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Though disappointed that the band was breaking up, he said he looked at it as inevitable.

“It’s an end of an era for a lot of people. A lot of fans were teenagers when they first discovered The Radiators. Now they’re grown, they have kids and mortgages. But that’s the evolution of life.”

“There’s some sadness,” said Erdmann, “but I wish them all the luck in the world.”

Malone said he planned to take at least a month off before moving to the next musical stage of his life. What that might include is still a mystery. “Maybe something with my brother, Tommy, a guitarist with the Subdudes,” he said.

Scanlon said one of his side projects _ New Orleans Suspects _ is scheduled to hit the road in July. “The idea of starting at the beginning again is cool and fun,” he said. “Being together 33 years is like a marriage and sometimes you have to work to get that spark back. But with a new romance, you’re all giddy and it’s fun to have that kind of atmosphere around a new project.”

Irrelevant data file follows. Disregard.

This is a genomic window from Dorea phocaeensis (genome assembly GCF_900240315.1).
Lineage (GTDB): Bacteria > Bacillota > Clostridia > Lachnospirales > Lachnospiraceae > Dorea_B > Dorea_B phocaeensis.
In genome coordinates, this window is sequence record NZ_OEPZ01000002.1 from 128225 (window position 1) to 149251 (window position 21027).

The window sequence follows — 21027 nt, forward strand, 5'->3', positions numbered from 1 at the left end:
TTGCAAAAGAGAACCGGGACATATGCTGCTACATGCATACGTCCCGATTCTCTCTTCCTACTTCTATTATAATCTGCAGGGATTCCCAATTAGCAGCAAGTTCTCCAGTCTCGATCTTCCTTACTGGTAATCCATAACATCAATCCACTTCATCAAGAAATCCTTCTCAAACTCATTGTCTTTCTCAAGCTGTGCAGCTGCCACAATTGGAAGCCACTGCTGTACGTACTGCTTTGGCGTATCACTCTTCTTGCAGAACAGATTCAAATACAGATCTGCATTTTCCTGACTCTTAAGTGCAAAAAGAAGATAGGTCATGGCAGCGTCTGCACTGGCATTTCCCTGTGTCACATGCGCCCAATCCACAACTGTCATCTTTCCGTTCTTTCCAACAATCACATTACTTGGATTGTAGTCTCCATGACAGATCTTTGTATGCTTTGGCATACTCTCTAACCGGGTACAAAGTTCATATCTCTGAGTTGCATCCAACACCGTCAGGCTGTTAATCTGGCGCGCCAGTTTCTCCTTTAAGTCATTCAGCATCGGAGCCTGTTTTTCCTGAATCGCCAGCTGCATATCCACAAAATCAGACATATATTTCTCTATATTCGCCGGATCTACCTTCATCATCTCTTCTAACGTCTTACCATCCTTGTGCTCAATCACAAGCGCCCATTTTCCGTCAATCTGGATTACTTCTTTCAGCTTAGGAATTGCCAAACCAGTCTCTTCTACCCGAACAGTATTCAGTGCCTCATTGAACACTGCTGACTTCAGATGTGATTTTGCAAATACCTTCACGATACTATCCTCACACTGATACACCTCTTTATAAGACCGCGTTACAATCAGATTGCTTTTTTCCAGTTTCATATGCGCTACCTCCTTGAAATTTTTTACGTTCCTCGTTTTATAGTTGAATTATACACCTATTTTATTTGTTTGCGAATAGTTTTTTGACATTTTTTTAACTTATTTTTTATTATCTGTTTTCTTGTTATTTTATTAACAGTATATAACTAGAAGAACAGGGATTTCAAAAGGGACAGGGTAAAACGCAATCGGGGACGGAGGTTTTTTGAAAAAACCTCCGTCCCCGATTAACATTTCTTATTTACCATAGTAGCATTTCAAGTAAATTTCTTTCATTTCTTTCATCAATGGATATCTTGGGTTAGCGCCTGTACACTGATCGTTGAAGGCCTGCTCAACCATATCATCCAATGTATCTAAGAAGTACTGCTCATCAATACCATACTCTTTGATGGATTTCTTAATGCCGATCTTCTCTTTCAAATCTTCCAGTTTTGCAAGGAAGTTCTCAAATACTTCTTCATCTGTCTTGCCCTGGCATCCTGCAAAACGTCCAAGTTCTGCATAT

Early Sunday, thousands who had staked out spots in front of the Gentilly Stage awaiting The Radiators’ performance also enjoyed sets by Playing for Change, Papa Grows Funk and Michael Franti & Spearhead, who blends hip-hop with a variety of styles, including reggae, rock, folk, jazz and rock.

Franti’s high energy show included a special appearance by Amanda Shaw, a young Cajun fiddler who joined him on a version of the Steve Miller Band’s “The Joker” to the delight of fans.

“It was a sweet, sweet opener and they rocked it all the way through,” said Valerie Bressman, of Portland, Ore., who was hula-hooping on the fringe of the crowd that stretched at least a quarter-mile.

Her husband, Eric, said he loves Franti’s spirit and optimism that shines during his performances.

“He’s a great songwriter and his lyrics really speak to me,” he said.